I made some Paula Deen riding… pictures. Because I can. Find more here.
Larger interactive versions of all the graphs on this page are available here.
Tim Falls commented on the post saying that Sendgrid had updated their pricing:
Since this post was published, we have released a new pricing structure *and* a new service tier that offers more email for less + a feature set and pricing model that you will find very competitive with SES.
That was back in June, so it’s about time I produced an updated comparison. First, lets look at the difference between the old and new Sendgrid prices:
Overall the up-front plan prices, and prices for email over allowance have remained the same, but email allowance within each plan has increased. The exception is the Silver plan where email over allowance has increased by $0.0001/email. New to the lineup is the Lite plan.
More interesting is how these new prices compare to the competitors. I’ve added in Amazon SES, and Postmark too:
The most notable differences here are the inclusion of Postmark, and the the Sendgrid Lite plan that shadows Amazon SES. I’d guess this was added purely to compete with Amazon. As in my last post it is hard to see what is going on with smaller numbers of emails being sent, here’s a zoom on the origin:
Here you can see the Sendgrid Lite plan shadowing Amazon and the Postmark costs heading up rapidly.
It seems Sendgrid have just added an ‘Amazon SES’ plan to pull back any customers that would have chosen SES based on price. It’s probably a good move, and it will allow easy transition into their more ‘premium’ plans if you sign up and later decide to change plan.
Given the advertised features of Postmark compared to the price it seems hard to consider using them. They seem to have some fairly well known customers though, so if anyone has used Postmark leave a comment with how that is working out for you.
So which email cloud provider should you use? Use the graphs I made, but price is only going to be one factor, so check what each provider offers. I’ve linked to all the pricing pages below.
A friend of mine recently announced on Twitter that he was introducing his wife to Star Wars, however to my shock and horror he said he would be starting off with Episode 1 which just seemed so wrong…
I’ll be starting my eldest daughter off on the first Star Wars film (Episode 4) soon too, it just seems like the natural order. When I had calmed down and stopped frothing at the mouth I explained my worries to him and he asked for references.
Every conversation I have ever had on the subject of the correct order to watch the Star Wars movies in has resulted in an agreement that 4, 5, 6, 1, 2, 3 is the correct order, but I never got it in writing so I decided it was time to get evidence, from Twitter!
The first response was direct to me in IRC:
17:01 Caius: 4,5,6,1,2,3
17:01 Caius: *IF* you let them watch 1,2,3
That’s fairly standard, it’s often debated wether bothering with Episodes 1, 2 and 3 is worth it, though I think I will show 4, 5 and 6 to my daughters eventually. The rest of the responses came quickly on Twitter:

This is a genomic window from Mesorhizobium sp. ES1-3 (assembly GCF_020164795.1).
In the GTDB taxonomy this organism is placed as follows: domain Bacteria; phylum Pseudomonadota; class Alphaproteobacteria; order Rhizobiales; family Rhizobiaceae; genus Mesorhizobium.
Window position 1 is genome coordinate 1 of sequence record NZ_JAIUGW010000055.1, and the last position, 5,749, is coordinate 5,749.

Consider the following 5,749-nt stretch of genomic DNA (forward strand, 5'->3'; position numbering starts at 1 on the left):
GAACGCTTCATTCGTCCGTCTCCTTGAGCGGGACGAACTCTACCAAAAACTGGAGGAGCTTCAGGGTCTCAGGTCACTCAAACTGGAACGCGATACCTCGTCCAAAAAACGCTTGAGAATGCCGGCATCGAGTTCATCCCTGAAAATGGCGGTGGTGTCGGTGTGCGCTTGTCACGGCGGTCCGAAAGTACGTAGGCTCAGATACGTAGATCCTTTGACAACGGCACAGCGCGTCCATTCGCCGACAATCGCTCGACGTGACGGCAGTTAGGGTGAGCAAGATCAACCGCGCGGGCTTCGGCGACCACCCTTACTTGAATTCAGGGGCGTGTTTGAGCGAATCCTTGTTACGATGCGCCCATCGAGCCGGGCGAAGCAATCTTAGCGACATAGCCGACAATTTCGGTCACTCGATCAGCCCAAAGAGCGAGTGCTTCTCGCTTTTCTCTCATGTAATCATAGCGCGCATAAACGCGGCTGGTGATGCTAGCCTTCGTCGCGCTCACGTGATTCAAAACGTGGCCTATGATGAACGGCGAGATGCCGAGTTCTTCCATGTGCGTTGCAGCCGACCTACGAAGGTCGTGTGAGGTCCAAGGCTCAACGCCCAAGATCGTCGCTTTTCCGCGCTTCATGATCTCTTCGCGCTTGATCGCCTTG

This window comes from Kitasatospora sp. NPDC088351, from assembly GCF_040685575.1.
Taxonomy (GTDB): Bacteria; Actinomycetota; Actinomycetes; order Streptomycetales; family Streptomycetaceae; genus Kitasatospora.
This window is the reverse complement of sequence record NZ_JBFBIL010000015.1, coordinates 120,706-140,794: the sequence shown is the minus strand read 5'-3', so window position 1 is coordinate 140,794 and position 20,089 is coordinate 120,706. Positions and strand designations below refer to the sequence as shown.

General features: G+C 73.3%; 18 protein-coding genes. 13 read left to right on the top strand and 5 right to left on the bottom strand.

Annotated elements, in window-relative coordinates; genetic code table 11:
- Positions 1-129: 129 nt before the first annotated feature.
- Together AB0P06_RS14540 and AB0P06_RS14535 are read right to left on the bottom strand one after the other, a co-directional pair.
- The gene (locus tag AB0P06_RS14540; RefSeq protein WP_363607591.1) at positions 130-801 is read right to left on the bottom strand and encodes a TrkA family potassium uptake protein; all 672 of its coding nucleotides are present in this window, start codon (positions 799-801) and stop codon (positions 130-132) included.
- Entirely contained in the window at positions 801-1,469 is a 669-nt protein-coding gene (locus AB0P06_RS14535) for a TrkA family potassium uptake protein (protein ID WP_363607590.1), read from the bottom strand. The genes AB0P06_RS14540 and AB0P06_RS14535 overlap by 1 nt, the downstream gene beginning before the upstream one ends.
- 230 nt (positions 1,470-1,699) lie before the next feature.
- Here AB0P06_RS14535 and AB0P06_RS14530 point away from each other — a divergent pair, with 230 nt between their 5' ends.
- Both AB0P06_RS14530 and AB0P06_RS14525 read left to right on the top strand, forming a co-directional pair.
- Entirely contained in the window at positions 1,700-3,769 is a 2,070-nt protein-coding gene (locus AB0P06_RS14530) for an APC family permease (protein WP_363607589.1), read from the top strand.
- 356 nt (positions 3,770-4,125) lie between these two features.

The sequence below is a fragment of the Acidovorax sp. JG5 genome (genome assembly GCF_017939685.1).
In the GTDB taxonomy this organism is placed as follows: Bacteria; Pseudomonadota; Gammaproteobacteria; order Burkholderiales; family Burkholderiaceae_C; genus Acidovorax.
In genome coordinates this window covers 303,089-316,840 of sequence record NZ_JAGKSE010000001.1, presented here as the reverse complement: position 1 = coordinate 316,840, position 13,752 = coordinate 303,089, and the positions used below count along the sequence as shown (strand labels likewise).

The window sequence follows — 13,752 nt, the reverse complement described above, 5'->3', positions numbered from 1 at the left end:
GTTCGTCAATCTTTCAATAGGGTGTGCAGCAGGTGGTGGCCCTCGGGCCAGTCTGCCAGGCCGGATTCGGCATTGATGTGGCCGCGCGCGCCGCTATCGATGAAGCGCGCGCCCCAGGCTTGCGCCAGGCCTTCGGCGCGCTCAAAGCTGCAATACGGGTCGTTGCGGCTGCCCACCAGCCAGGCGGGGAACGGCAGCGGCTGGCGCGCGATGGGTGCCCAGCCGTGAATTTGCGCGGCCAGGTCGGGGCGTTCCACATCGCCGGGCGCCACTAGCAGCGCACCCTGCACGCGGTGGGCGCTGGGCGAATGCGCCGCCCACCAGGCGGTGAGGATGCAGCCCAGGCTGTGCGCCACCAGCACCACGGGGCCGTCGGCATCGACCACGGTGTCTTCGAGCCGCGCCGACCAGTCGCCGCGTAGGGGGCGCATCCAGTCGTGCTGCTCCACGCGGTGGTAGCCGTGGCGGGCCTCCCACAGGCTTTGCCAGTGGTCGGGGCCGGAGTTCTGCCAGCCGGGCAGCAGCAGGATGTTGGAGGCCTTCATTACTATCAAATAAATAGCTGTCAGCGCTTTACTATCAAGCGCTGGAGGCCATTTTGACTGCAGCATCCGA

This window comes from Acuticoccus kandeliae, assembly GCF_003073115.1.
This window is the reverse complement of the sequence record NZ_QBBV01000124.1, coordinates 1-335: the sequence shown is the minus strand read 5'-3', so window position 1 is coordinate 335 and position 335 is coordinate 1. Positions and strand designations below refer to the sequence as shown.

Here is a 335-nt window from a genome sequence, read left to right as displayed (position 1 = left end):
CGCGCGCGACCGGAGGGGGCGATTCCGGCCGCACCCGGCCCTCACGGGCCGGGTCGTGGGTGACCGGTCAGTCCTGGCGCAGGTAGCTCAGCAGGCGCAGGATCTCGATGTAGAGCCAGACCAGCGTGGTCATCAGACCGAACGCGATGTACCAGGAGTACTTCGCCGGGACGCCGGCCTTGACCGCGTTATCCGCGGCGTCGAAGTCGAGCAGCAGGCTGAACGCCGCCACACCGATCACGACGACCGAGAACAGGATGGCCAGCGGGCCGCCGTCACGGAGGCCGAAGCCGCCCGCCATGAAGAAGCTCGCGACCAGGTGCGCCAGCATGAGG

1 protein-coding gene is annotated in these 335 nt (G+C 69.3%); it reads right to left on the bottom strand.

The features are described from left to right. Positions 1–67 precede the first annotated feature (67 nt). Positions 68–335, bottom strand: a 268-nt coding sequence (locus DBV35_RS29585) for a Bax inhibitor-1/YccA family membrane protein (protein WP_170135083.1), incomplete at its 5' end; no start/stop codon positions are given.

Well that was the sort of response I was expecting, except the one person who suggested Episodes 4, 5 then 6 followed by the Christmas Special. @mibly, you’re sick! Here is the response as a pie-chart to better illustrate the responses:
Not a single person out of my highly representative sample group voted for Episode 1, 2 then 3 first. I kind of agree with @prettierpixels that the in-jokes will be missed if Episodes 1, 2 and 3 are watched first, but I just have a sort of deep-down intuitive feeling that Star Wars will be spoiled if Episodes 4, 5 then 6 aren’t watched first.
Got an opinion? Post it in the comments!
For the first time in quite a while we had a talk at NWRUG, it seemed to go well and the free Pizzas and Beer provided by Engine Yard were very popular. About 12 people turned up. I was the only speaker and did a 45 minute talk on Nanite with a brief introduction to cloud-computing as that’s the environment I see Nanite being most useful.
Thanks to everyone who turned up and Engine Yard for the sponsorship. I promised a blog post with links to some of the resources from the talk, and here it is!
Nanite (of course)
As I mentioned in the talk you can probably get away with using third-party APIs and calling it ‘cloud-computing’, this set of slides is really interesting:
Lastly the slides on SlideShare, though they don’t make as much sense as they do with the talk & my notes.
Remember, top-posting because that’s where the cursor happened to be is like shitting in your pants because that’s where your arsehole happened to be.
A. Yes it does, perfectly and at the highest detail level.
Wlll: “My name is Anne van Kesteren and contrary to what many people think, I’m a male.”
Wlll: The internet needs more laydees.
Wlll: 3D laydees that is.
Wlll: ones who can program Ruby
Wlll: And are hot.
Wlll: And slightly naughty.
Wlll: You get the idea.
ciaran29d: like, they use PHP?
Wlll: No, that’s just bad.
I am using the Rails cookie store that was introduced in Ruby on Rails 2 to store my session data on finder.overcycle.com. Rails will throw an exception if the cookie data is tampered with (Rails can check if the data has been altered), and as I use the Exception Notifier plugin I got my first ‘Cookie Tampered With’ email today:
A CGI::Session::CookieStore::TamperedWithCookie occurred in account#signup:
And the cuplrit? The Alexa crawler apparently. No Alexa crawler! Bad bot!